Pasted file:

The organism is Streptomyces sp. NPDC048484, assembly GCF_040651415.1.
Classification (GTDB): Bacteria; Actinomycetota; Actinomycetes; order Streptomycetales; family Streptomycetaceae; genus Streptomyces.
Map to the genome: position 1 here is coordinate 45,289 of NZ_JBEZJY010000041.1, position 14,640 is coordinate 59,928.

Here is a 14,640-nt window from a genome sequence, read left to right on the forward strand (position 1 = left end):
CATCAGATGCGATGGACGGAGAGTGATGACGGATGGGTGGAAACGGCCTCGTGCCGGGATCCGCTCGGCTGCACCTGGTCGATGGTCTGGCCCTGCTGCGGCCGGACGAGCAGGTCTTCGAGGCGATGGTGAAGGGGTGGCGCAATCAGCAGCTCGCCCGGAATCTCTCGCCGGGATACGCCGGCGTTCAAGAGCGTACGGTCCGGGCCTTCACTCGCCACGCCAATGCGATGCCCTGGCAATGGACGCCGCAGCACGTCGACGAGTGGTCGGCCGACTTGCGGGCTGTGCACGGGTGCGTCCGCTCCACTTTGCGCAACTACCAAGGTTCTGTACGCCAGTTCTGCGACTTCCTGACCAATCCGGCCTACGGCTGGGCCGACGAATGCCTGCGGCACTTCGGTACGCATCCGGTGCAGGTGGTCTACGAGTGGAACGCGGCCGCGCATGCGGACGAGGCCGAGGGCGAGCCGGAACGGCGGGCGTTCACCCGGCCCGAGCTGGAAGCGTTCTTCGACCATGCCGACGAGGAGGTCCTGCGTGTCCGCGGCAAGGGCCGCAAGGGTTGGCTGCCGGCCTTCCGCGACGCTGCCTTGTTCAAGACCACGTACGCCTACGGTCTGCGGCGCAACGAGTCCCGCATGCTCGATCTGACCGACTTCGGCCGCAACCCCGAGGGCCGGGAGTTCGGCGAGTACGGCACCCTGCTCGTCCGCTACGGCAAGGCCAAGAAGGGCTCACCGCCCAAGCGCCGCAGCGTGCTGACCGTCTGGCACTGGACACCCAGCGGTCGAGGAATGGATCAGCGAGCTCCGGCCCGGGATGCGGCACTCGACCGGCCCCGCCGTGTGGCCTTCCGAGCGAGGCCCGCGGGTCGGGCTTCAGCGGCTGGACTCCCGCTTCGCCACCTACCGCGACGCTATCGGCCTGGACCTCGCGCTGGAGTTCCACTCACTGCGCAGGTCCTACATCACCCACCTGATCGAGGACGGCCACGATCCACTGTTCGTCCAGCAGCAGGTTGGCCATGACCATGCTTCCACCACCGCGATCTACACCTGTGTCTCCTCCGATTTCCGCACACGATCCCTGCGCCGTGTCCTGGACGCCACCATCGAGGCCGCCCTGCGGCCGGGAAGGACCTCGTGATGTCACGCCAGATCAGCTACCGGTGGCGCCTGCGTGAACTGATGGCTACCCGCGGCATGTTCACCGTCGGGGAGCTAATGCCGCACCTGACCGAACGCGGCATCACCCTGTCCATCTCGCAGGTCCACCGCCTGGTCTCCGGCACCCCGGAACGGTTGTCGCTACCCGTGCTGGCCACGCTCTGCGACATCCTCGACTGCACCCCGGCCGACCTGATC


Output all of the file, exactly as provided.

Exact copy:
The organism is Streptomyces sp. NPDC048484, assembly GCF_040651415.1.
Classification (GTDB): Bacteria; Actinomycetota; Actinomycetes; order Streptomycetales; family Streptomycetaceae; genus Streptomyces.
Map to the genome: position 1 here is coordinate 45,289 of NZ_JBEZJY010000041.1, position 14,640 is coordinate 59,928.

Here is a 14,640-nt window from a genome sequence, read left to right on the forward strand (position 1 = left end):
CATCAGATGCGATGGACGGAGAGTGATGACGGATGGGTGGAAACGGCCTCGTGCCGGGATCCGCTCGGCTGCACCTGGTCGATGGTCTGGCCCTGCTGCGGCCGGACGAGCAGGTCTTCGAGGCGATGGTGAAGGGGTGGCGCAATCAGCAGCTCGCCCGGAATCTCTCGCCGGGATACGCCGGCGTTCAAGAGCGTACGGTCCGGGCCTTCACTCGCCACGCCAATGCGATGCCCTGGCAATGGACGCCGCAGCACGTCGACGAGTGGTCGGCCGACTTGCGGGCTGTGCACGGGTGCGTCCGCTCCACTTTGCGCAACTACCAAGGTTCTGTACGCCAGTTCTGCGACTTCCTGACCAATCCGGCCTACGGCTGGGCCGACGAATGCCTGCGGCACTTCGGTACGCATCCGGTGCAGGTGGTCTACGAGTGGAACGCGGCCGCGCATGCGGACGAGGCCGAGGGCGAGCCGGAACGGCGGGCGTTCACCCGGCCCGAGCTGGAAGCGTTCTTCGACCATGCCGACGAGGAGGTCCTGCGTGTCCGCGGCAAGGGCCGCAAGGGTTGGCTGCCGGCCTTCCGCGACGCTGCCTTGTTCAAGACCACGTACGCCTACGGTCTGCGGCGCAACGAGTCCCGCATGCTCGATCTGACCGACTTCGGCCGCAACCCCGAGGGCCGGGAGTTCGGCGAGTACGGCACCCTGCTCGTCCGCTACGGCAAGGCCAAGAAGGGCTCACCGCCCAAGCGCCGCAGCGTGCTGACCGTCTGGCACTGGACACCCAGCGGTCGAGGAATGGATCAGCGAGCTCCGGCCCGGGATGCGGCACTCGACCGGCCCCGCCGTGTGGCCTTCCGAGCGAGGCCCGCGGGTCGGGCTTCAGCGGCTGGACTCCCGCTTCGCCACCTACCGCGACGCTATCGGCCTGGACCTCGCGCTGGAGTTCCACTCACTGCGCAGGTCCTACATCACCCACCTGATCGAGGACGGCCACGATCCACTGTTCGTCCAGCAGCAGGTTGGCCATGACCATGCTTCCACCACCGCGATCTACACCTGTGTCTCCTCCGATTTCCGCACACGATCCCTGCGCCGTGTCCTGGACGCCACCATCGAGGCCGCCCTGCGGCCGGGAAGGACCTCGTGATGTCACGCCAGATCAGCTACCGGTGGCGCCTGCGTGAACTGATGGCTACCCGCGGCATGTTCACCGTCGGGGAGCTAATGCCGCACCTGACCGAACGCGGCATCACCCTGTCCATCTCGCAGGTCCACCGCCTGGTCTCCGGCACCCCGGAACGGTTGTCGCTACCCGTGCTGGCCACGCTCTGCGACATCCTCGACTGCACCCCGGCCGACCTGATC